Sunday, April 19, 2009

Reading Lessons

In Alchemical writing, any description of a process can mean one of three things: an actual chemical process, a psychological process, a way of being. Some authors state that they obviously mean for you to understand their statements in a particular way and all the people who say they mean something else are really just showing how ignorant they are. Other alchemical writers don’t specify which way you should interpret their descriptions. Do I really mean you should stoke some antimony in some kind of fire? Hmmm? Let me get back to you on that.

People who are inclined to physical directness tend to gravitate toward the hard science-style physical descriptions. They build stills and ovens, are careful with their crucibles, and their glassware collection is something to see, but not necessarily drink out of. (John French, in his treatise on distillation goes so far as to describe a method of mending cracked glass with beaten egg whites.) Something about seeing a metal go through a process of sublimation allows them to open to the mysteries of the universe. The way some metals change colors during redox reactions is a kind of proof that the Laws work outside of any lamentably subjective human perspective.

Others find that the processes described in alchemical texts make more sense if understood as colorful descriptions of psychological processes. In this approach, the idea that alchemists are trying to create some kind of physical stone through primitive chemistry seems a bit silly, and psychological alchemists are quick in defense of their favorite writers. Of course the ancient alchemists were not so naive as to think they could actually turn lead into gold, they laugh. That wasn’t the point of real Alchemy at all! The writers who talked as if they were actually making a stone were either real alchemists being metaphorical or pretenders too afraid to integrate their shadows into a more fully actualized Self.

Still others find that the truth of alchemy lies in the body itself. The process of digestion is the ultimate act of transformation. The work is to transform the Self, usually considered to be the mixture of the fixed (physical) and the volatile (spiritual) together through the taking in of food. We eat the dumb cow and turn it into human flesh. In this view, psychological alchemy is woefully incomplete and physical alchemy is merely a diverting illustration of principles.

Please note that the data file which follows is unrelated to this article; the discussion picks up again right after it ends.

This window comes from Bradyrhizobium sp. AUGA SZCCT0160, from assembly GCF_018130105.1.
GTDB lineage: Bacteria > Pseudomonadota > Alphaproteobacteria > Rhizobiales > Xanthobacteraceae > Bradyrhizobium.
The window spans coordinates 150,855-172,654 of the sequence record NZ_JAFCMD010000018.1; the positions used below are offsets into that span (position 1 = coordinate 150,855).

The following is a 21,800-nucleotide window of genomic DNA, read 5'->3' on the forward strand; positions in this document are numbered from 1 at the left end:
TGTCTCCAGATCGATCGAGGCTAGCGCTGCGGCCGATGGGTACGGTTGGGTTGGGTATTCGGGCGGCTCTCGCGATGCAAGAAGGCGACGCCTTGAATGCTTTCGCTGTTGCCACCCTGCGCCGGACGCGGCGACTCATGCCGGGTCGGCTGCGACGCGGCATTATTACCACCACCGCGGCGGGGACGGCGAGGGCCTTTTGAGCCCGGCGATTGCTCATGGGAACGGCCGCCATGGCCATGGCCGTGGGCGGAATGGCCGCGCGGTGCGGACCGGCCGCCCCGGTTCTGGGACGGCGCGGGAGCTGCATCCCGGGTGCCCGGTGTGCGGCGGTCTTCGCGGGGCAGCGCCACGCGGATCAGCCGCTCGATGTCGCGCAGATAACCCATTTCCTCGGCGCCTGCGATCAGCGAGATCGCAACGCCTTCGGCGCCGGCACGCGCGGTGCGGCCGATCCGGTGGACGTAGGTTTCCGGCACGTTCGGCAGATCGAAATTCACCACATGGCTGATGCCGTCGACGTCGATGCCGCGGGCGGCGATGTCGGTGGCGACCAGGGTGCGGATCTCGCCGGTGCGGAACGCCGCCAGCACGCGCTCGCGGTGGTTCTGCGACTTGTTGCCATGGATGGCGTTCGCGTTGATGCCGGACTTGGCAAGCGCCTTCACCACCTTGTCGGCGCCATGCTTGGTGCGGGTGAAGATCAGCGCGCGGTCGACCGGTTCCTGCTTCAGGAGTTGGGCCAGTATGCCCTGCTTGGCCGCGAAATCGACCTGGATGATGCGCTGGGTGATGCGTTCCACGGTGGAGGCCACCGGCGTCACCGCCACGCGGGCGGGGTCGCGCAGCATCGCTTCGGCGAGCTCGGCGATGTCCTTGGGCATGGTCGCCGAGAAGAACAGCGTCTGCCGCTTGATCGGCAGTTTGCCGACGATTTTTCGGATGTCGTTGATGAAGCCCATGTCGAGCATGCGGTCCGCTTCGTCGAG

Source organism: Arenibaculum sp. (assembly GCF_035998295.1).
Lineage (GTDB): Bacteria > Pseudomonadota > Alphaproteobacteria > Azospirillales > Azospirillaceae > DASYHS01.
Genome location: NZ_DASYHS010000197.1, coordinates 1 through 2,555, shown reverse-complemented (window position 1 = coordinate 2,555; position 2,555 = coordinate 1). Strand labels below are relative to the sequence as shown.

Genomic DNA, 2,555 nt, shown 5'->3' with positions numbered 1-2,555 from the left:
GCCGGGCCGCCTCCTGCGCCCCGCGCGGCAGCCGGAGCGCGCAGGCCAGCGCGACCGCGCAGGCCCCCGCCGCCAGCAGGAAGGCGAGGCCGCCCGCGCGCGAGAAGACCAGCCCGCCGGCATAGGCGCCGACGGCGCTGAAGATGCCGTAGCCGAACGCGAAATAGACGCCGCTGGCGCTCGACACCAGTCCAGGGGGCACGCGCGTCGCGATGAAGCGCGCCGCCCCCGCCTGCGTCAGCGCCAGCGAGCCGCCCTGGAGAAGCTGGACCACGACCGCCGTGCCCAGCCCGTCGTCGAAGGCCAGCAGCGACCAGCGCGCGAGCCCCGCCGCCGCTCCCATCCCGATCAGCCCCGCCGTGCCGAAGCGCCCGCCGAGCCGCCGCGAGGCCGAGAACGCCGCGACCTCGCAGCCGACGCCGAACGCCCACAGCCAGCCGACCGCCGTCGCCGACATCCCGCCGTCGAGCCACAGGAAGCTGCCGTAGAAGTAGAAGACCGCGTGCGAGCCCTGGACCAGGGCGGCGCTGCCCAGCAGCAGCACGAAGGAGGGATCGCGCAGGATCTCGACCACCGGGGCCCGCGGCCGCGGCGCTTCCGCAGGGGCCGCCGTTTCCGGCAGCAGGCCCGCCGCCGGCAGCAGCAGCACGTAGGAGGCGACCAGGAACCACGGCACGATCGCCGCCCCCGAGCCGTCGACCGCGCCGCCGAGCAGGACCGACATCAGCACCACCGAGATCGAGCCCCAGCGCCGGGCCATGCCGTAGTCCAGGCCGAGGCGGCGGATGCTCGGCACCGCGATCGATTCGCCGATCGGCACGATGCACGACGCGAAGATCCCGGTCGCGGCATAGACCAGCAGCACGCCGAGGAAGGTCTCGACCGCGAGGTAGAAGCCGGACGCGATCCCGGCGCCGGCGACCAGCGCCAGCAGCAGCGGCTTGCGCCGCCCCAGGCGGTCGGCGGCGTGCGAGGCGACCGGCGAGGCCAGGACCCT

Each of these approaches has its hand on the elephant. In this case, the elephant is a holographic universe in which any piece contains a picture of the entire universe. The problem with holograms is that although you keep the whole image no matter how tiny you make the pieces; the smaller the pieces, the fuzzier the picture. If you’ve only got the one hand on the elephant, you may get a view of the whole universe, but it’ll be hard to make out what anything is supposed to be.

What you can always have your hand on are your psychological processes and your physical well-being. Those are two pieces of the elephant and for now, the psychological and physiological are all you need to start seeing what the universe is like. All that is required is your conscious attention.

Homework: learn about fermentation by allowing yourself to veg out watching t.v. all day while eating homemade kimchee.


suz said...

this is nice, and next time the physical alchemists start roasting and toasting those of us who are hands-on over on the alchemical college list, i'm going to steal this!
kimchee!!! EWWWWWW!!!!!!
:D khairete

Yvonne Rathbone said...

Well, the cool thing about the physical alchemists is all the shopping. Does Williams-Sonoma make crucibles? But really, the most hands-on you can be is a physiological alchemist. And you don't have to eat kimchee. Yogurt, sourdough bread, all alcholic beverages, kefir, sourkraut... it's all ferment. Choose the one that makes you happy while you ferment on the couch.

Yewtree said...

Hey, Yvonne - did I mention that you rock? Some awesome blogposts recently.

I like that elephant story, and I like your use of it to imply a holographic universe, too.

Yvonne Rathbone said...


I want someone to make me a holographic elephant.